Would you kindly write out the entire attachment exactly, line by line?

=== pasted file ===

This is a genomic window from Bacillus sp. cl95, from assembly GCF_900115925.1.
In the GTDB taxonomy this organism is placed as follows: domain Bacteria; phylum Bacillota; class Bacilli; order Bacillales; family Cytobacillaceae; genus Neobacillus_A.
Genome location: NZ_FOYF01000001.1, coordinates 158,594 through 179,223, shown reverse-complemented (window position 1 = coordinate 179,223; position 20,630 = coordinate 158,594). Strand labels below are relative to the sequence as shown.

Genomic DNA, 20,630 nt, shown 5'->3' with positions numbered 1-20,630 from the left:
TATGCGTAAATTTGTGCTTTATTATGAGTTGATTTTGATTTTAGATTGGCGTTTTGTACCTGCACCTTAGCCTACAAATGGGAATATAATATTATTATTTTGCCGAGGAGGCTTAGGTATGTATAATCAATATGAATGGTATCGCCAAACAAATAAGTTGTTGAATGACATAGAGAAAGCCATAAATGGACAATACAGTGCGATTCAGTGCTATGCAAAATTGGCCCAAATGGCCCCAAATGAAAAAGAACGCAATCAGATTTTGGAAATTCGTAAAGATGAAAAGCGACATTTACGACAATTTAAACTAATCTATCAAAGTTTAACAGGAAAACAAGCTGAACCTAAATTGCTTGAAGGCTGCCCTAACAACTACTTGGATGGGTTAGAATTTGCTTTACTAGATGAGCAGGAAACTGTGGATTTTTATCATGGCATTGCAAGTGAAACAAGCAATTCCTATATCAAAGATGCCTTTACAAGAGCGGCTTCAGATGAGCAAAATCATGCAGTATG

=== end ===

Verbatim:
This is a genomic window from Bacillus sp. cl95, from assembly GCF_900115925.1.
In the GTDB taxonomy this organism is placed as follows: domain Bacteria; phylum Bacillota; class Bacilli; order Bacillales; family Cytobacillaceae; genus Neobacillus_A.
Genome location: NZ_FOYF01000001.1, coordinates 158,594 through 179,223, shown reverse-complemented (window position 1 = coordinate 179,223; position 20,630 = coordinate 158,594). Strand labels below are relative to the sequence as shown.

Genomic DNA, 20,630 nt, shown 5'->3' with positions numbered 1-20,630 from the left:
TATGCGTAAATTTGTGCTTTATTATGAGTTGATTTTGATTTTAGATTGGCGTTTTGTACCTGCACCTTAGCCTACAAATGGGAATATAATATTATTATTTTGCCGAGGAGGCTTAGGTATGTATAATCAATATGAATGGTATCGCCAAACAAATAAGTTGTTGAATGACATAGAGAAAGCCATAAATGGACAATACAGTGCGATTCAGTGCTATGCAAAATTGGCCCAAATGGCCCCAAATGAAAAAGAACGCAATCAGATTTTGGAAATTCGTAAAGATGAAAAGCGACATTTACGACAATTTAAACTAATCTATCAAAGTTTAACAGGAAAACAAGCTGAACCTAAATTGCTTGAAGGCTGCCCTAACAACTACTTGGATGGGTTAGAATTTGCTTTACTAGATGAGCAGGAAACTGTGGATTTTTATCATGGCATTGCAAGTGAAACAAGCAATTCCTATATCAAAGATGCCTTTACAAGAGCGGCTTCAGATGAGCAAAATCATGCAGTATG